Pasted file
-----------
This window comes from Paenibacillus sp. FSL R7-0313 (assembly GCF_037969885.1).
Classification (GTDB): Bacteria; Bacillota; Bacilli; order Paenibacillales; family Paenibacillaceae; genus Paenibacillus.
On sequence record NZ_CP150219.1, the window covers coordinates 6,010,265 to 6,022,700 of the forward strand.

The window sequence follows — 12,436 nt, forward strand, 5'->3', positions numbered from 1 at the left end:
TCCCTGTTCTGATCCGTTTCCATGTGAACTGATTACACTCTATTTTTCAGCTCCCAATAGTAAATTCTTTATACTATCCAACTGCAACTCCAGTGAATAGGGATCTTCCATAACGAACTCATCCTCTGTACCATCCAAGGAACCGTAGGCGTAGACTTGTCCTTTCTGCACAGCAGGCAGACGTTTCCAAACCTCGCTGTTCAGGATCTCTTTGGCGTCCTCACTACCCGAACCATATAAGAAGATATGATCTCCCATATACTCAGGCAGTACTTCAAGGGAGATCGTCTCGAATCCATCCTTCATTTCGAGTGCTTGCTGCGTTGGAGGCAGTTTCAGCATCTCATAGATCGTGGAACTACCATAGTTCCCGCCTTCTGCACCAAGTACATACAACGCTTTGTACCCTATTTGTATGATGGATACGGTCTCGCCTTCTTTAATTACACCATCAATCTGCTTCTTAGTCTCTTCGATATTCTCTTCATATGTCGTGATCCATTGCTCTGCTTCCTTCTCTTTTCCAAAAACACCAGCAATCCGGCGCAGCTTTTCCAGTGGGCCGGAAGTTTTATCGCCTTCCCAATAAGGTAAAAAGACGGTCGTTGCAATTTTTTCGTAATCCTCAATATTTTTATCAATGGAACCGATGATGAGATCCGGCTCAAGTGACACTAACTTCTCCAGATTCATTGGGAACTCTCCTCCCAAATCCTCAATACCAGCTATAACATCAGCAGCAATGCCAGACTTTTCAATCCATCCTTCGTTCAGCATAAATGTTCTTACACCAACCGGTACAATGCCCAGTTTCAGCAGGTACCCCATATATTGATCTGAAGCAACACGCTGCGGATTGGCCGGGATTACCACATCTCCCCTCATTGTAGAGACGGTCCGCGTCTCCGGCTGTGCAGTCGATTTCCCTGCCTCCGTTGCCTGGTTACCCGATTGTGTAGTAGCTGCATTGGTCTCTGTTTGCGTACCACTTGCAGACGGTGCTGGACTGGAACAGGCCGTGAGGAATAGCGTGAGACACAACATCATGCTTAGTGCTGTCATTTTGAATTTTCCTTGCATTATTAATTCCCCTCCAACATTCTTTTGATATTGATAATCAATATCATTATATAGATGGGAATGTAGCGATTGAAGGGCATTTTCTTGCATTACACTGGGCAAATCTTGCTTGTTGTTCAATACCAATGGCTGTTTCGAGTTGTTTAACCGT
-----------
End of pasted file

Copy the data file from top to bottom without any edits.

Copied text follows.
This window comes from Paenibacillus sp. FSL R7-0313 (assembly GCF_037969885.1).
Classification (GTDB): Bacteria; Bacillota; Bacilli; order Paenibacillales; family Paenibacillaceae; genus Paenibacillus.
On sequence record NZ_CP150219.1, the window covers coordinates 6,010,265 to 6,022,700 of the forward strand.

The window sequence follows — 12,436 nt, forward strand, 5'->3', positions numbered from 1 at the left end:
TCCCTGTTCTGATCCGTTTCCATGTGAACTGATTACACTCTATTTTTCAGCTCCCAATAGTAAATTCTTTATACTATCCAACTGCAACTCCAGTGAATAGGGATCTTCCATAACGAACTCATCCTCTGTACCATCCAAGGAACCGTAGGCGTAGACTTGTCCTTTCTGCACAGCAGGCAGACGTTTCCAAACCTCGCTGTTCAGGATCTCTTTGGCGTCCTCACTACCCGAACCATATAAGAAGATATGATCTCCCATATACTCAGGCAGTACTTCAAGGGAGATCGTCTCGAATCCATCCTTCATTTCGAGTGCTTGCTGCGTTGGAGGCAGTTTCAGCATCTCATAGATCGTGGAACTACCATAGTTCCCGCCTTCTGCACCAAGTACATACAACGCTTTGTACCCTATTTGTATGATGGATACGGTCTCGCCTTCTTTAATTACACCATCAATCTGCTTCTTAGTCTCTTCGATATTCTCTTCATATGTCGTGATCCATTGCTCTGCTTCCTTCTCTTTTCCAAAAACACCAGCAATCCGGCGCAGCTTTTCCAGTGGGCCGGAAGTTTTATCGCCTTCCCAATAAGGTAAAAAGACGGTCGTTGCAATTTTTTCGTAATCCTCAATATTTTTATCAATGGAACCGATGATGAGATCCGGCTCAAGTGACACTAACTTCTCCAGATTCATTGGGAACTCTCCTCCCAAATCCTCAATACCAGCTATAACATCAGCAGCAATGCCAGACTTTTCAATCCATCCTTCGTTCAGCATAAATGTTCTTACACCAACCGGTACAATGCCCAGTTTCAGCAGGTACCCCATATATTGATCTGAAGCAACACGCTGCGGATTGGCCGGGATTACCACATCTCCCCTCATTGTAGAGACGGTCCGCGTCTCCGGCTGTGCAGTCGATTTCCCTGCCTCCGTTGCCTGGTTACCCGATTGTGTAGTAGCTGCATTGGTCTCTGTTTGCGTACCACTTGCAGACGGTGCTGGACTGGAACAGGCCGTGAGGAATAGCGTGAGACACAACATCATGCTTAGTGCTGTCATTTTGAATTTTCCTTGCATTATTAATTCCCCTCCAACATTCTTTTGATATTGATAATCAATATCATTATATAGATGGGAATGTAGCGATTGAAGGGCATTTTCTTGCATTACACTGGGCAAATCTTGCTTGTTGTTCAATACCAATGGCTGTTTCGAGTTGTTTAACCGT